On September 16, 2018, Israel lost one of its fiercest defenders when a knife-wielding Arab stabbed Efrat resident Ari Fuld in the back at the Gush Etzion Junction, south of Jerusalem. Fuld used his last breaths of life to chase down and shoot the attacker, wounding him and saving the lives of other Israelis in the terrorist’s path.
Fuld, 45, not only defended Israel on the battlefield in the IDF’s Golani Brigade, and as a reservist in the Second Lebanon War in an elite paratrooper unit, and as a member of Efrat’s emergency first response security team, he was known worldwide for using his keyboard and video camera on social media to share the truth about the Jewish state.
Another one of Fuld’s passions was giving back to IDF soldiers. He often traveled the length and breadth of the country to visit with troops and provide them with any gear they were missing.
Two weeks ago, Fuld was posthumously honored with the Defender of Israel Award at the Republican Jewish Coalition (RJC) annual leadership meeting in Las Vegas, funded by the Steven M. Mizel Foundation “In Recognition and Gratitude for Ari Fuld’s Courage and His Dedication to Defending Israel and its People.”
Fuld’s widow, Miriam, made clear to JNS that “while I traveled to the conference to accept the award, it was given to Ari, and I accepted on his behalf.”
She said that “the award was most appropriate. Ari’s entire purpose in life can be summed up in one sentence—to defend the People of Israel, in the Land of Israel, through the Torah of Israel.
“He just loved this country so much and its people so much,” she continued. “He spent his time fighting antisemites online, and doing interviews, and making videos, and giving Torah sessions. He tried to reach as many people as he could as far and wide as possible to spread our truth, unapologetically, stressing that we aren’t going anywhere. That was his way of defending Israel and its people. Ari had this deep Jewish pride and I think that is what really pushed him to do everything that he was doing.”
Steven Mizel, the chairman of the eponymous foundation, which is dedicated to supporting Israeli soldiers, border police and emergency response personnel in Israel, told JNS that Fuld was most deserving of the honor. “His actions speak for themselves. The fact that he was stabbed and was able to chase down the terrorist and shoot him before he died says it all.”
For the past several years, the foundation has been honoring exceptional heroes of Israel with its Defender award, at the RJC meetings. Fuld’s bravery was to be recognized several years ago, but due to COVID-19, the award was only presented to Miriam this year.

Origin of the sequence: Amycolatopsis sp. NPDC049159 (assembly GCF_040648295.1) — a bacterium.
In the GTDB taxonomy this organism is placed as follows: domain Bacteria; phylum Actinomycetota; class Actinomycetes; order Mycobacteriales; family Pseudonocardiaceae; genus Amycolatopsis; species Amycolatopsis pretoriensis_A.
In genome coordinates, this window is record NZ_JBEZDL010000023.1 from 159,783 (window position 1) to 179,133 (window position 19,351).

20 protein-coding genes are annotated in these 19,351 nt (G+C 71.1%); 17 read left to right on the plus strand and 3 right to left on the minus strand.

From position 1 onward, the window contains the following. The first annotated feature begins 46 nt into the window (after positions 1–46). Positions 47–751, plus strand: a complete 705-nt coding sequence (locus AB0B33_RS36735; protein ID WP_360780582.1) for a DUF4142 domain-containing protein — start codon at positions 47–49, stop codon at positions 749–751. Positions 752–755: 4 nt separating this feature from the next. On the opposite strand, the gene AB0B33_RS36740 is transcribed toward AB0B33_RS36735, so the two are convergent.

Shortly after the murder, Miriam and a group of close friends established the Ari Fuld Project in his memory to continue defending the State of Israel and help IDF soldiers, while spreading Fuld’s love of Torah, Judaism and the Jewish People.
Efrat resident Stephen Leavitt, CEO of the Ari Fuld Project and editor-in-chief of JewishPress.com, was a longtime friend of Ari. They met in Yeshivat Hakotel, were drafted together into the IDF and served together in the Efrat first response security unit. Leavitt told JNS, “The mission of the organization is to continue the projects Ari was working on and was dedicated to—helping soldiers and first response security forces while teaching Torah and the love of the Land of Israel.”
He said the organization would also focus on getting Ari’s messages out to the world via social media.
Leavitt detailed a few of the organization’s current projects. “We have been supplying first-response volunteer counter-terror units in various communities with gear including tactical helmets and water backpacks. We also have put a special emphasis on providing gear to reserve units, since just like Ari, these are people who pick up and leave their lives—jobs and families—and put the IDF uniform back on in order to protect us.”
The Ari Fuld Project recently hosted a barbeque for a reserve unit, and well-known U.S. conservative commentator host Ben Shapiro showed up to address the unit, Leavitt said.
The organization has also raised funds to provide scholarships for students at the Netiv Aryeh Yeshiva in Jerusalem’s Old City, where Ari taught Torah classes on a regular basis. Through the support of the organization, some of the students have started transcribing Ari’s recorded Torah sessions with the goal of turning them into a book, Leavitt said.
At the same time, the project is fundraising to complete a Beit Midrash (House of Torah study) learning center within Efrat’s Zayit Raanan synagogue in Ari’s memory. The Fulds were founding members of the synagogue.
In addition, the Ari Fuld Project will soon be helping Efrat’s Eitam Farm and yeshiva for at-risk youth. Leavitt explained, “The farm was established on the Eitam hill for pre-army teens at risk. It’s a place where they can learn Torah and also learn how to farm. Ari used to do guard duty on that hill for many years, so it’s especially meaningful to see the area develop.”
He is hopeful the organization will be able to help provide the facility with more suitable housing for the youths.
“Ari and I drafted together in the army, served on the first response team together and were neighbors in Efrat. He was doing such important work in his short lifetime, and as a friend who recognizes the importance of what he was doing for the nation of Israel, we have to keep his work going. Ari was always an inspiration for me personally. Working to make these projects a reality is something I feel driven to do,” Leavitt said.
Miriam added, “We called it the Ari Fuld ‘Project’” because it is always ongoing. Ari never rested; he was always aiming higher. And that is what we are trying to do.”